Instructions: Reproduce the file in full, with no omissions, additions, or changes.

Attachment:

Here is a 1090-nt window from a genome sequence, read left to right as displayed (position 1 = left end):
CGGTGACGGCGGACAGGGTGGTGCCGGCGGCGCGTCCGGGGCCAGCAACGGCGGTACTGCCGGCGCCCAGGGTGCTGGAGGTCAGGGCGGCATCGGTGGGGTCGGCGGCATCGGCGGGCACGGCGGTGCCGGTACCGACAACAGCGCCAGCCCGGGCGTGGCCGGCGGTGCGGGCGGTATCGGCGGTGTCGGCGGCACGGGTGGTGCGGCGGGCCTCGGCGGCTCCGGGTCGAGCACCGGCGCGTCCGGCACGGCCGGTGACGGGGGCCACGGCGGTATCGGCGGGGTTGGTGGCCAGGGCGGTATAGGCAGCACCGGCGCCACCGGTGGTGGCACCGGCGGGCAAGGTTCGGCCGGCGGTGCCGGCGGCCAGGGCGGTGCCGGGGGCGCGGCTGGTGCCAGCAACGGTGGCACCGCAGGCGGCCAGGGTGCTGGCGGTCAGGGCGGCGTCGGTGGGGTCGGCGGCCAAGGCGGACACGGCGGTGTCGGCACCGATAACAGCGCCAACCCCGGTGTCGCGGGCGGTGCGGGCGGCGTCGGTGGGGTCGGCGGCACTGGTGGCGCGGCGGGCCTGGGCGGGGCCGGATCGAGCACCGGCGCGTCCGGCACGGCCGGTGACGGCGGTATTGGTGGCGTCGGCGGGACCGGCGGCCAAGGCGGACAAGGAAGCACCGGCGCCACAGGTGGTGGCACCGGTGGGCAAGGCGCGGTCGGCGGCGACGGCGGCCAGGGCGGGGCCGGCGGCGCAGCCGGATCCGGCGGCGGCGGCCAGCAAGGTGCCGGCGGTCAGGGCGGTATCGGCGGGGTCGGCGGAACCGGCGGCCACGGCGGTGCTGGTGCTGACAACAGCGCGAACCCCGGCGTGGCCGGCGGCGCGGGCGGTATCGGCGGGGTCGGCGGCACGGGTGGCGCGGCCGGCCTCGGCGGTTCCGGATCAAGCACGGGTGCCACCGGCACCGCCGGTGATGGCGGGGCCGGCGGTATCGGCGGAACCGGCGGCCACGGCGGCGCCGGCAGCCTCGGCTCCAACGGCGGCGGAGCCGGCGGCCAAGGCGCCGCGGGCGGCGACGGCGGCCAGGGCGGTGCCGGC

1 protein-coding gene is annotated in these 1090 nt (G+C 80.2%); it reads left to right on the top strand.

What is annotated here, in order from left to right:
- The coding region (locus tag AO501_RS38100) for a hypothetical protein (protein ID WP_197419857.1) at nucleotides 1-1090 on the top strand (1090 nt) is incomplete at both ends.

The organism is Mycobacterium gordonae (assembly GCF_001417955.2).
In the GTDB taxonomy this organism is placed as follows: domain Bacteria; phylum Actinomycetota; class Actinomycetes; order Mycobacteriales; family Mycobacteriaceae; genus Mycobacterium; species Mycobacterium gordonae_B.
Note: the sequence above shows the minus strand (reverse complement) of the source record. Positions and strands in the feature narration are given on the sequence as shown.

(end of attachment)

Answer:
Here is a 1090-nt window from a genome sequence, read left to right as displayed (position 1 = left end):
CGGTGACGGCGGACAGGGTGGTGCCGGCGGCGCGTCCGGGGCCAGCAACGGCGGTACTGCCGGCGCCCAGGGTGCTGGAGGTCAGGGCGGCATCGGTGGGGTCGGCGGCATCGGCGGGCACGGCGGTGCCGGTACCGACAACAGCGCCAGCCCGGGCGTGGCCGGCGGTGCGGGCGGTATCGGCGGTGTCGGCGGCACGGGTGGTGCGGCGGGCCTCGGCGGCTCCGGGTCGAGCACCGGCGCGTCCGGCACGGCCGGTGACGGGGGCCACGGCGGTATCGGCGGGGTTGGTGGCCAGGGCGGTATAGGCAGCACCGGCGCCACCGGTGGTGGCACCGGCGGGCAAGGTTCGGCCGGCGGTGCCGGCGGCCAGGGCGGTGCCGGGGGCGCGGCTGGTGCCAGCAACGGTGGCACCGCAGGCGGCCAGGGTGCTGGCGGTCAGGGCGGCGTCGGTGGGGTCGGCGGCCAAGGCGGACACGGCGGTGTCGGCACCGATAACAGCGCCAACCCCGGTGTCGCGGGCGGTGCGGGCGGCGTCGGTGGGGTCGGCGGCACTGGTGGCGCGGCGGGCCTGGGCGGGGCCGGATCGAGCACCGGCGCGTCCGGCACGGCCGGTGACGGCGGTATTGGTGGCGTCGGCGGGACCGGCGGCCAAGGCGGACAAGGAAGCACCGGCGCCACAGGTGGTGGCACCGGTGGGCAAGGCGCGGTCGGCGGCGACGGCGGCCAGGGCGGGGCCGGCGGCGCAGCCGGATCCGGCGGCGGCGGCCAGCAAGGTGCCGGCGGTCAGGGCGGTATCGGCGGGGTCGGCGGAACCGGCGGCCACGGCGGTGCTGGTGCTGACAACAGCGCGAACCCCGGCGTGGCCGGCGGCGCGGGCGGTATCGGCGGGGTCGGCGGCACGGGTGGCGCGGCCGGCCTCGGCGGTTCCGGATCAAGCACGGGTGCCACCGGCACCGCCGGTGATGGCGGGGCCGGCGGTATCGGCGGAACCGGCGGCCACGGCGGCGCCGGCAGCCTCGGCTCCAACGGCGGCGGAGCCGGCGGCCAAGGCGCCGCGGGCGGCGACGGCGGCCAGGGCGGTGCCGGC

1 protein-coding gene is annotated in these 1090 nt (G+C 80.2%); it reads left to right on the top strand.

What is annotated here, in order from left to right:
- The coding region (locus tag AO501_RS38100) for a hypothetical protein (protein ID WP_197419857.1) at nucleotides 1-1090 on the top strand (1090 nt) is incomplete at both ends.

The organism is Mycobacterium gordonae (assembly GCF_001417955.2).
In the GTDB taxonomy this organism is placed as follows: domain Bacteria; phylum Actinomycetota; class Actinomycetes; order Mycobacteriales; family Mycobacteriaceae; genus Mycobacterium; species Mycobacterium gordonae_B.
Note: the sequence above shows the minus strand (reverse complement) of the source record. Positions and strands in the feature narration are given on the sequence as shown.